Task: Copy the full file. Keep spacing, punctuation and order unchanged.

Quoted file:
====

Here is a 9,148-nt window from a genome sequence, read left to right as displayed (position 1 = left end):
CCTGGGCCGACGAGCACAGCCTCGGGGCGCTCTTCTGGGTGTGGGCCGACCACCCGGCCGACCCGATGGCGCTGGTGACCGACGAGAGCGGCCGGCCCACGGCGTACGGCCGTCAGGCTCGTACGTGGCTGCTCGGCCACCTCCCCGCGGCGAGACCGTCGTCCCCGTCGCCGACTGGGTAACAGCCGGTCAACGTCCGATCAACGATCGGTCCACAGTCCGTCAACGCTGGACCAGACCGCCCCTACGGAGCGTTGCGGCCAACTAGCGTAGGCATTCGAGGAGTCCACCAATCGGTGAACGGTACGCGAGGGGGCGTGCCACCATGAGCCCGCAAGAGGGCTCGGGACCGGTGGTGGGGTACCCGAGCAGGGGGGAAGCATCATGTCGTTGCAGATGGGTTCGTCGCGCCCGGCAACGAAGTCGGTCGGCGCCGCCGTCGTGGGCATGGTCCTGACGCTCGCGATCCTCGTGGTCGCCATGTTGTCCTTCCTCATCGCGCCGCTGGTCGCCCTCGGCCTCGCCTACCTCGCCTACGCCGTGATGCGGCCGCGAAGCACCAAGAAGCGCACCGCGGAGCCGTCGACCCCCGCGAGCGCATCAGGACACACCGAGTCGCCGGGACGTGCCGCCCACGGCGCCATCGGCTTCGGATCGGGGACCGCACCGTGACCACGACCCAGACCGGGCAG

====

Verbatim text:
Here is a 9,148-nt window from a genome sequence, read left to right as displayed (position 1 = left end):
CCTGGGCCGACGAGCACAGCCTCGGGGCGCTCTTCTGGGTGTGGGCCGACCACCCGGCCGACCCGATGGCGCTGGTGACCGACGAGAGCGGCCGGCCCACGGCGTACGGCCGTCAGGCTCGTACGTGGCTGCTCGGCCACCTCCCCGCGGCGAGACCGTCGTCCCCGTCGCCGACTGGGTAACAGCCGGTCAACGTCCGATCAACGATCGGTCCACAGTCCGTCAACGCTGGACCAGACCGCCCCTACGGAGCGTTGCGGCCAACTAGCGTAGGCATTCGAGGAGTCCACCAATCGGTGAACGGTACGCGAGGGGGCGTGCCACCATGAGCCCGCAAGAGGGCTCGGGACCGGTGGTGGGGTACCCGAGCAGGGGGGAAGCATCATGTCGTTGCAGATGGGTTCGTCGCGCCCGGCAACGAAGTCGGTCGGCGCCGCCGTCGTGGGCATGGTCCTGACGCTCGCGATCCTCGTGGTCGCCATGTTGTCCTTCCTCATCGCGCCGCTGGTCGCCCTCGGCCTCGCCTACCTCGCCTACGCCGTGATGCGGCCGCGAAGCACCAAGAAGCGCACCGCGGAGCCGTCGACCCCCGCGAGCGCATCAGGACACACCGAGTCGCCGGGACGTGCCGCCCACGGCGCCATCGGCTTCGGATCGGGGACCGCACCGTGACCACGACCCAGACCGGGCAG